Agencies who are winning at mobile accessibility have learned to anticipate their constituents’ needs in that moment when a citizen attempts to find and use a service in a particular context.
If you've been using a smartphone for several years, you may not remember what it was like when you first began using it each and every day. Let me refresh your memory: Most websites didn't work well. You were delighted when one of your favorite websites provided a mobile version or released an app. This new convenience was so much better than how it worked before.
The mobile mind shift applies to government services too. A decade ago, a government agency’s primary online presence included a website and online services that citizens and businesses accessed from their (wired) home or office desktop computers. Today’s citizens expect to get whatever information they want, whenever they want it, wherever they are, using their mobile devices. According to the Pew Research Center, nearly 64 percent of Americans own smartphones, and some 147 million Americans own tablets. By 2018, Gartner predicts that more than 50 percent of users will use one of these devices first for all online activities.
Mobile users expect responsive information to be available on government websites — and if it’s not, the agency has lost an opportunity to deepen the constituent’s loyalty and, sometimes, to generate revenue.
While some state and federal agencies are very progressive when it comes to mobile accessibility, others lag far behind private industry in creating the “mobile moments” that are redefining every constituent relationship. Often, even agencies that grasp the value placed on mobile access are still thinking in terms of devices to support or which native mobile apps to build.
The key to meeting this new demand for service is to understand and leverage the mobile moment – that moment when a citizen attempts to find and use a service in a particular context. Agencies who are winning at mobile accessibility have learned to anticipate their constituents’ needs in these moments.
Here are three ways government agencies can discover and leverage mobile moments to provide the best experiences for citizens.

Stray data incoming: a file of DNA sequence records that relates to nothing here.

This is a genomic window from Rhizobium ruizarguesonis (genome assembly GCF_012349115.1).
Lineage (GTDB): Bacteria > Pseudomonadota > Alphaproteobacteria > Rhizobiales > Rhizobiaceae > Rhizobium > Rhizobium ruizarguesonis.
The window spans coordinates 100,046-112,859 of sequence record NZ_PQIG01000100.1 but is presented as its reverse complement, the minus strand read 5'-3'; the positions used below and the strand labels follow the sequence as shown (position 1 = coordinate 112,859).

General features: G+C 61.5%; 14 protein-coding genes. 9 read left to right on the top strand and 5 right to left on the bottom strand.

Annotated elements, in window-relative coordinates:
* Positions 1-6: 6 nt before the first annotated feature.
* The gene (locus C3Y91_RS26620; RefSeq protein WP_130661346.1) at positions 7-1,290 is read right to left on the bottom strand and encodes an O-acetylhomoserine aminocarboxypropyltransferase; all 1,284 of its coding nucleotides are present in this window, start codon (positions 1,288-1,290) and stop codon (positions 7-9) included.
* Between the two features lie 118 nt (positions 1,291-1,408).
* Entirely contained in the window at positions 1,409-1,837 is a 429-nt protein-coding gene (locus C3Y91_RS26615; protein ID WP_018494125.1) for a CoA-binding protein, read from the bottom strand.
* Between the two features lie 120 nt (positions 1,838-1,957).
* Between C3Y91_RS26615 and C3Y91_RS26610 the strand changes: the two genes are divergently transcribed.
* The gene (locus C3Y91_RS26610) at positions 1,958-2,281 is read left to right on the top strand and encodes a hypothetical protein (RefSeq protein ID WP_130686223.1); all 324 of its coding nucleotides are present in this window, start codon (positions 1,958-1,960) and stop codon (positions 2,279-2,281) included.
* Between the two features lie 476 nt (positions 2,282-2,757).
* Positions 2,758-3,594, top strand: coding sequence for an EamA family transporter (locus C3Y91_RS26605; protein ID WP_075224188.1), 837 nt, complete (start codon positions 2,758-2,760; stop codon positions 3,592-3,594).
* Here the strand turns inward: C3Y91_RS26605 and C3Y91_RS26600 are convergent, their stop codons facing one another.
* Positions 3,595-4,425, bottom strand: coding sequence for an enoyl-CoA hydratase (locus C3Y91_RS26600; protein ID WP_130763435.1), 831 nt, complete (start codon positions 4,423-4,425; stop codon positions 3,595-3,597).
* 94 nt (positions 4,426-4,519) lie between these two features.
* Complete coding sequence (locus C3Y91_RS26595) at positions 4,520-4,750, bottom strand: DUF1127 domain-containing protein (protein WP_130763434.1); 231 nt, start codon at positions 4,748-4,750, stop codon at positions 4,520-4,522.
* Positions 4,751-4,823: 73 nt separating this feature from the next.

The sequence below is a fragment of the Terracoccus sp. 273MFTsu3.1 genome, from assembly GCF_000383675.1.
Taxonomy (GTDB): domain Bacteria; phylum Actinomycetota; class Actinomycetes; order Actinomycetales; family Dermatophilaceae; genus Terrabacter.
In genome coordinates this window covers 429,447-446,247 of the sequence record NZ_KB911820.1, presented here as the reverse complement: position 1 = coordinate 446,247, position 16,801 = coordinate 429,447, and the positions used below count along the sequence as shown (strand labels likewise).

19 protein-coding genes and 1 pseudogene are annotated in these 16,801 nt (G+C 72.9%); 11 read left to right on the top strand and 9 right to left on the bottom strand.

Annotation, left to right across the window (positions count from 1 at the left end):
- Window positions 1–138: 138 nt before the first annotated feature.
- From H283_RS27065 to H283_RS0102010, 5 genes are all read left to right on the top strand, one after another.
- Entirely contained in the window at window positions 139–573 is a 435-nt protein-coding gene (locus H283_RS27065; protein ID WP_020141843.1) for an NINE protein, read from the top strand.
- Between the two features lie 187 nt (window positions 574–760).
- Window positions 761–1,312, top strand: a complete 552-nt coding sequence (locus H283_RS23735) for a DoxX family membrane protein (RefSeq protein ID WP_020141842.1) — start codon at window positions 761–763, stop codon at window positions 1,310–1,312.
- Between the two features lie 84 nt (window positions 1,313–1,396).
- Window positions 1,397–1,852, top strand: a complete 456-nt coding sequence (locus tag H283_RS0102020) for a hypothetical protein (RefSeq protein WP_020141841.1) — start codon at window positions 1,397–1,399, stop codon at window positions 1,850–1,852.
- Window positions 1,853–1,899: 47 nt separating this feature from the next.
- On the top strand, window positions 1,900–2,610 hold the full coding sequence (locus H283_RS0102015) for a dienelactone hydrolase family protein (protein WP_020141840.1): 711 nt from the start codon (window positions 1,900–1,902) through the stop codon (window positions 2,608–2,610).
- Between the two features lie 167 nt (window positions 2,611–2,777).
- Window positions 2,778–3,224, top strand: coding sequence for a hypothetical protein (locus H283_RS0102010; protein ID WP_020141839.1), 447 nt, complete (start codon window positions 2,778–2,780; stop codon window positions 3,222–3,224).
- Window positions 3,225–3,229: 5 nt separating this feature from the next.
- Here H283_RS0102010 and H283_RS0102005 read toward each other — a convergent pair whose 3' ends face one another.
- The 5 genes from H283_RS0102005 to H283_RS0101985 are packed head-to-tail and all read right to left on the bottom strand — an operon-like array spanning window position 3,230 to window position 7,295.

Say, for example, that a citizen gets invited to the lake for a day of fishing and shows up without a license, not knowing until he gets there that one is required.
By understanding that this could be a common user situation, Utah translated the behavior into a mobile service that delivers a license on the spot. Using his mobile phone, the citizen can receive a fishing license in real time. The smartphone serves as a digital license and no paper license is required. The citizen gets what he needs, and the Utah Department of Natural Resources has enhanced its brand and reputation by providing a smooth experience that engaged the user during a key mobile moment.
Sometimes citizens feel confused about where to go within a government organization to accomplish certain tasks, especially those situations that cross several government agencies. When that happens, they can feel overwhelmed about interacting with government.
Arkansas responded by developing a “personal government assistant,” Gov2Go, a first-of-its-kind app that gets citizens to the government services they need via their mobile devices. Gov2Go tracks upcoming deadlines and tasks that citizens need to perform across multiple levels of government, sends notifications and reminders, and provides simple instructions for completing tasks.
Rather than focusing on one or two types of transactions, analyze the complete lifecycle of a citizen over a year. For example, a person moving to a new city must interact with multiple layers of government. A mobile application might recognize that the individual has moved, advise the citizen on how to register to vote, notify her about an upcoming election, provide directions to the specific voting location and report on election night results.